Doubling Down on Innovation and Skills to Navigate Economic Headwinds

The Hon. Navdeep Bains, Vice-Chair for Global Investment Banking at CIBC Capital Markets was invited as keynote speaker for the annual 2022 DeGroote School of Business Insights Lecture at the McMaster University. The Insights Lecture is DeGroote’s premier speaking engagement for faculty and students, bringing together renowned speakers from academia and alumni in industry leadership. The keynote address, titled “Doubling Down on Innovation and Skills to Navigate Economic Headwinds” focuses on the influences of human capital, immigration and the Inflation Reduction Act to the Canadian Economy. His remarks are summarized in the below.

It was an honour to be invited to give the 2022 McMaster Insights Lecture last month. The theme of my lecture was ‘Doubling Down on Innovation and Skills to Navigate Economic Headwinds.’ As a former Minister of Industry with responsibility for skills, innovation and science, this has been my passion project. It was also the culmination of some of the themes I have written about during the course of the year: human capital, immigration and the impact of the Inflation Reduction Act.

I believe we have some of the most talented people in the world in Canada. We are a country rich in resources and ideas. As with other parts of the globe, we are facing some turbulent economic times. To navigate these challenging economic headwinds, we should be ready to do things differently. The use of automation, data, AI and cloud computing have disrupted many sectors. They have demanded a change in business models, culture and customer experience. Global spending on digital transformation is estimated to reach $6.8 trillion by 2023. This digital transformation will affect every part of our life. The way we work, how and where we learn and how we communicate. It has forced businesses to reimagine traditional approaches and to constantly innovate and evolve. The pandemic accelerated our digital transformation, but it was already happening in areas like manufacturing and commerce.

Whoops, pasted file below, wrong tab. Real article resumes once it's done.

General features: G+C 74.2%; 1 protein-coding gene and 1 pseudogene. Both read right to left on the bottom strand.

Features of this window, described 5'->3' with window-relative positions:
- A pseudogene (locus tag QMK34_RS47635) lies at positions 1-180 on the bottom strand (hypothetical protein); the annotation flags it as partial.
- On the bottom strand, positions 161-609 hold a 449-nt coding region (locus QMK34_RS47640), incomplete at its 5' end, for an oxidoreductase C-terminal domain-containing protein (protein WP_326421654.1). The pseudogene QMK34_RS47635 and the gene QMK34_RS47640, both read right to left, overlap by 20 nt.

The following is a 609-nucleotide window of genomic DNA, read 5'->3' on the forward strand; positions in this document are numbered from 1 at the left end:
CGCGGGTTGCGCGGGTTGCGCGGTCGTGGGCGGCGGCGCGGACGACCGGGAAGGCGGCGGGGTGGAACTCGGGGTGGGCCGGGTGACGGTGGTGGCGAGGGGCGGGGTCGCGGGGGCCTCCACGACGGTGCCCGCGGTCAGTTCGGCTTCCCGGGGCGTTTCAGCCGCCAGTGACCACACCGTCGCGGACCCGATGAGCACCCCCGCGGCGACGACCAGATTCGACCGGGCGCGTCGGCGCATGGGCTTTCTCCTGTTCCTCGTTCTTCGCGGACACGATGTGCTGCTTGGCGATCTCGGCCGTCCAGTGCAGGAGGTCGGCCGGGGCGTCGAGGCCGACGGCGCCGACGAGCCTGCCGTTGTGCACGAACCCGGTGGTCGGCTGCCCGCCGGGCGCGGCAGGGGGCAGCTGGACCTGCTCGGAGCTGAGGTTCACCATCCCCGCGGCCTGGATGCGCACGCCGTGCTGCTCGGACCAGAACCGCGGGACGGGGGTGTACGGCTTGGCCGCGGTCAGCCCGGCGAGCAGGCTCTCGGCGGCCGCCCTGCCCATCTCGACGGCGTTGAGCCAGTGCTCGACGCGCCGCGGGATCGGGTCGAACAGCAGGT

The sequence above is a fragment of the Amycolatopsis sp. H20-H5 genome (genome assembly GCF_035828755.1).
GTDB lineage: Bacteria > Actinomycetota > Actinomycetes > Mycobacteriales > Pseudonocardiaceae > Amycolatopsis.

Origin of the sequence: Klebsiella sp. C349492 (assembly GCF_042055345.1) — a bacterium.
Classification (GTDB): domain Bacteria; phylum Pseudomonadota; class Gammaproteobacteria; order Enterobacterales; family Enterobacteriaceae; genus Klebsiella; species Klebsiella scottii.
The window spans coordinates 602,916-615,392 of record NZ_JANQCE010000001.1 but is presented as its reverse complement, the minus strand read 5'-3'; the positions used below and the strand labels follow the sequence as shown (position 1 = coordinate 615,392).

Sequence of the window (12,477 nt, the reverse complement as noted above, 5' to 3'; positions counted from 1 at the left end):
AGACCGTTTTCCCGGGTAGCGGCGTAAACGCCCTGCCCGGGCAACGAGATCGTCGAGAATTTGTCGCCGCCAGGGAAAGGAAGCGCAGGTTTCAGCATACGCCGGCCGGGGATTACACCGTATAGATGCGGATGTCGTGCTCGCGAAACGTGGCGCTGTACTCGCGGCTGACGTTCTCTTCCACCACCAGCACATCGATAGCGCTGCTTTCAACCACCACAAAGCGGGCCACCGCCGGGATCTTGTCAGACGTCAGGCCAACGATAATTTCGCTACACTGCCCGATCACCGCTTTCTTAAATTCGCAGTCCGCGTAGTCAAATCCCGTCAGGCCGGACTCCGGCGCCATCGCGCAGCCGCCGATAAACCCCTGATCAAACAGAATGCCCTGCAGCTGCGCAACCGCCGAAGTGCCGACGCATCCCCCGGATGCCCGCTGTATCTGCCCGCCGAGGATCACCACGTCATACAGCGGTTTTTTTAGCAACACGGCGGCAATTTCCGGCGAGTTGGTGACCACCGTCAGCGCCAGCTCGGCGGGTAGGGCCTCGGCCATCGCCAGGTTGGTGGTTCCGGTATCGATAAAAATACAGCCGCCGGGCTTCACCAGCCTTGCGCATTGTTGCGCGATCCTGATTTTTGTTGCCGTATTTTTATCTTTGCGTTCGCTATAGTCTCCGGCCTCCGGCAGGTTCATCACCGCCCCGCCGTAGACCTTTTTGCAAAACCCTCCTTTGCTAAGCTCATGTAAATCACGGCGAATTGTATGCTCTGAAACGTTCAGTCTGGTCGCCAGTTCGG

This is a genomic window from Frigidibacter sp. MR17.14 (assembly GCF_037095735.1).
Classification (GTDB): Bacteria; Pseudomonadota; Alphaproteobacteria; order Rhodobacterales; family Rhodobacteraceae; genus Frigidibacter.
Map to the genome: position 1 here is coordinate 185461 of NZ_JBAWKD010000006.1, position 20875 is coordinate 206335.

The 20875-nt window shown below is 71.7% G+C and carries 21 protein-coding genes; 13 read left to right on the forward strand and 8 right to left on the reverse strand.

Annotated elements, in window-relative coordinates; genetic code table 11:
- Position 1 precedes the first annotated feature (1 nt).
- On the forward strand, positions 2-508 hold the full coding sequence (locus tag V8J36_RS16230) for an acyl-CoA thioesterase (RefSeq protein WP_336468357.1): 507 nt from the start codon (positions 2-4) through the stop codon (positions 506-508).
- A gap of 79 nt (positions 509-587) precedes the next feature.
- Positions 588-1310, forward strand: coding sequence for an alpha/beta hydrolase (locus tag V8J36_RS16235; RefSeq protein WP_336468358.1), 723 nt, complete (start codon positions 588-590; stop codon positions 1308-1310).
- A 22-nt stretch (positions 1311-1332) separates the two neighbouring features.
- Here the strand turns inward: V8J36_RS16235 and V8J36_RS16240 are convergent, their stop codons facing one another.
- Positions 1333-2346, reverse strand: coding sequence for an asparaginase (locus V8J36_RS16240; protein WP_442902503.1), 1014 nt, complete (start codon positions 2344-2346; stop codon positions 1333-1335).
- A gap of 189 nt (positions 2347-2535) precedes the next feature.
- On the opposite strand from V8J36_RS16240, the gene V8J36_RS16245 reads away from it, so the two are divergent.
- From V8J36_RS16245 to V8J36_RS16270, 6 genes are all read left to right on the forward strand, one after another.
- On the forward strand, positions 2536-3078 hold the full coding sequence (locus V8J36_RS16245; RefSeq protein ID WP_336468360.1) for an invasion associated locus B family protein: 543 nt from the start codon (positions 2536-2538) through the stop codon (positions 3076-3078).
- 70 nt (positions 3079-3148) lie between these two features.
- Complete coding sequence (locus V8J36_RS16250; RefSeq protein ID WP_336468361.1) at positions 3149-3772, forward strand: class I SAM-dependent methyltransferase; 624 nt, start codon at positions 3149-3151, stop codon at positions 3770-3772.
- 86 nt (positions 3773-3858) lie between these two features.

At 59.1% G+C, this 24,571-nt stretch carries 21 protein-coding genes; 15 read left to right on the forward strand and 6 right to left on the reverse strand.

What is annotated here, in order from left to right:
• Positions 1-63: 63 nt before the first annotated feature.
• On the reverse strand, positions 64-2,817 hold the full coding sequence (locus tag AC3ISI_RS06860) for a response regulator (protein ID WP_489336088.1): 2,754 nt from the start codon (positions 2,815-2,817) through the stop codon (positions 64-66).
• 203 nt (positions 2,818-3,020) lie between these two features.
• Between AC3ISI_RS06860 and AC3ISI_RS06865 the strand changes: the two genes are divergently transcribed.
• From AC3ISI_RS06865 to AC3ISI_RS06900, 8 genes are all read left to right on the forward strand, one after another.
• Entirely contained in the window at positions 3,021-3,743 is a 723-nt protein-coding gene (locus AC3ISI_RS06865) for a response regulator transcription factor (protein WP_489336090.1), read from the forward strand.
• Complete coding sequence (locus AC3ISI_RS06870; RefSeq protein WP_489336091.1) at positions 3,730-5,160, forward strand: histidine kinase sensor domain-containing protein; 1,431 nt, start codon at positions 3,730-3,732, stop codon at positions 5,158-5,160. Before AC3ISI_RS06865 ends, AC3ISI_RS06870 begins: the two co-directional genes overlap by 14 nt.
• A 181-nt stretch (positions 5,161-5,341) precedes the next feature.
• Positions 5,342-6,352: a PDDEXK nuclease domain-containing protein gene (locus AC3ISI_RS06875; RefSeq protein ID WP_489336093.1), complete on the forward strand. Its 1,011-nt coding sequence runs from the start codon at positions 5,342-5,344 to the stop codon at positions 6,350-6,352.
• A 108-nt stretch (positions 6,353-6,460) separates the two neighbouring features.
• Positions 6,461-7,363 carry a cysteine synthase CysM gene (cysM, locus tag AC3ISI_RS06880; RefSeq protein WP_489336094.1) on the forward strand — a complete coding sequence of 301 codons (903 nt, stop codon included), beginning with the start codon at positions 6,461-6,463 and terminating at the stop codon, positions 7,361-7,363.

The energy transition is also well underway. The need to move to a low carbon economy is urgent and well understood. 2030 is just around the corner and if we are to meet our climate goals we need to innovate. We need to generate solutions and ideas that challenge the status quo and come up with better ways of dealing with old problems. Canada has a once in a generation opportunity to take a lead here, with our experience and expertise we can do so in areas such as hydrogen, carbon capture and critical minerals. Canadian climate technologies are leading the world in developing technologies to help us achieve our net-zero ambitions. 2021 saw record global investment in sustainable technologies and in 2022, 13 Canadian companies made the prestigious Global Cleantech 100 list.

Reaching net-zero emissions by 2050 will require rapid deployment of existing technologies as well as widespread use of technologies that have yet to be deployed. By 2050 almost half of the reductions will come from technologies that are currently in the demonstration or prototype phase. Major investment and commercialization needs to take place in the next decade to bring these technologies to market. This should be matched by a more generous tax credit system to incentivize the scaling of technologies. It was a pleasure to speak on such an important set of issues and I will continue advocating for our world class entrepreneurs and championing climate technologies.  

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